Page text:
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how to raise a vegan baby

talking food, sustainability and style with @sweetpotatosoul’s jenne claiborne
jenné white papa crib

For plant-based parents, the decision to raise a vegan baby is often an obvious one. For many, it’s an extension of a sustainable lifestyle that includes a commitment to earth friendly practices; eating is just one of them. 

That’s certainly the case for Jenné Claiborne.The vegan chef and author of the Sweet Potato Soul cookbook has been exploring food -- and where it comes from -- since she was a little girl in her Nana’s kitchen. 

Now as a mother, her decisions around food and sustainability are more important than ever. In the kitchen, that means getting away from processed treats and moving toward a vegan, plant-based lifestyle. And sharing that journey with her young daughter.

But her commitment to sustainability goes far beyond food. She’s doing her best to choose high-quality baby gear that’s made from sustainable, recyclable materials, and free of toxins like lead, BPA & formaldehyde. Which is why she opted for bloom’s alma papa crib for her daughter’s brand new nursery and the fresco solo high chair to nourish her daughter with food that’s good for her body and good for our planet!


alma papa white crib

Below we chat with Chef Claiborne and get a little style inspo from her new LA home!

Was there a catalyst that made you choose veganism?
I became vegan in 2011 while working at a vegan restaurant. Learning about the horrors of animal agriculture, and thinking more deeply about the issues with animal exploitation are what made me decide to go vegan. 

As a chef, what are your favorite flavor-forward meals for your vegan baby?
My girl loves anything with a lot of flavor. Her favorite meals have always been curries. I regularly make red lentil curry, tempeh tikka masala and curried chickpeas and potatoes. She loves it all, and so do I.  

What are some of your go-to foods for easy, plant-based snacking?
For me, I am obsessed with spirulina chia pudding. I make it at home, and both my daughter and I snack on it almost daily. Full of protein, fiber, antioxidants, iron, and calcium. We always love snacking on fresh fruit, too. For her I make toddler muffins –– very little sugar, and bit pieces of nuts or anything, so they're easy to chew. When we're on the go I bring along Cerebelly pouches for her, and nuts and dried fruit for me.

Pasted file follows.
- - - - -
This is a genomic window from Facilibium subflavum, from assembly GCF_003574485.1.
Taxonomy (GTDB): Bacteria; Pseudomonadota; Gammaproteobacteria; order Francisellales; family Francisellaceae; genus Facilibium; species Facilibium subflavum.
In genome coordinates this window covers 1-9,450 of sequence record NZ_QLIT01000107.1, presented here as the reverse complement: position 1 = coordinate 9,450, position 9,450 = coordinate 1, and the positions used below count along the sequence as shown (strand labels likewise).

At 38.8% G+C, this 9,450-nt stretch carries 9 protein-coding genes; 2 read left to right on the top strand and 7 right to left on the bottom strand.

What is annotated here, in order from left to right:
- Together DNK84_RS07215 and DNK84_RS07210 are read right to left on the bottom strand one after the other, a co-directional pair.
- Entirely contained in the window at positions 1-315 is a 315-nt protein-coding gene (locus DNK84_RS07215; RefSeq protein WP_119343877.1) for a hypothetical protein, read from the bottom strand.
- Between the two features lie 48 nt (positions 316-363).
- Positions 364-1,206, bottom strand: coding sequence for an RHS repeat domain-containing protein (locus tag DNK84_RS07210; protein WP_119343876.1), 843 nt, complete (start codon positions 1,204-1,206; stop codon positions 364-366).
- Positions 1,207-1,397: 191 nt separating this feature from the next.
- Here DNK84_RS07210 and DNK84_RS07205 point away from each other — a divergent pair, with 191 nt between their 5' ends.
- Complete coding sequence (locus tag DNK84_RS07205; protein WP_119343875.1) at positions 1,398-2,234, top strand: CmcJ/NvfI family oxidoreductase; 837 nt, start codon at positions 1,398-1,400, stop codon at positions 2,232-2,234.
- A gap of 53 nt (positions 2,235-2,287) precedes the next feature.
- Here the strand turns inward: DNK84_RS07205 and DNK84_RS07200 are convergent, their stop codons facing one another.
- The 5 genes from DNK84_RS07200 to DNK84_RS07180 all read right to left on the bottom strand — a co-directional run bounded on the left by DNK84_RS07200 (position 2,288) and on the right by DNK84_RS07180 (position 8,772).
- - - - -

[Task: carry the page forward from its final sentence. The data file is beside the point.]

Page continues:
jenné white alma papa crib
We know sustainability is so important to you, and it is to bloom, too. But moving to that lifestyle can feel overwhelming for some. What are three things families can do to move toward sustainable living right now?
  1. Go vegan. That's the number one way we can personally have a hugely positive impact on the planet. 
  2. Buy less, upcycle and buy second-hand. I'm a huge fan of buying and selling second hand clothing and even electronics. 
  3. Shop in bulk, buy concentrates and in general use less plastic. 


jenné white papa crib nursery

    What are some other ways you bring sustainability into your home?
    I love shopping for second hand decor pieces on Facebook marketplace. When I buy new pieces, I make sure they're sustainably made, and will last for a very very long time so that I can resell it or give it away once I'm done. It's crucial that the things we buy have long lives, and don't end up in the landfill after a short time of being used. 

    I like the bloom alma papa crib for my daughter's room especially because it is made from sustainably harvested wood, is coated in low VOC paint, it doesn't contain chemicals like formaldehyde which are bad for our health, and it holds up so well. This is actually the second bloom crib we've had! We lived in a very small apartment before so we had the alma mini, which my daughter outgrew at 16 months. 

    Also, bring sustainability in your home by bringing nature indoors. Open the windows and bring in houseplants to help keep your air clean and lower your cooling costs naturally. Lastly, I'd recommend replacing household and beauty products with cleaner sustainably packaged versions. For example, I make my own cleaning supplies with Sal Suds concentrate, vinegar and essential oils.


    shop Jenné's bloom faves

    Hanna Nakano is a Washington, D.C. based writer and photographer, and mother of two.

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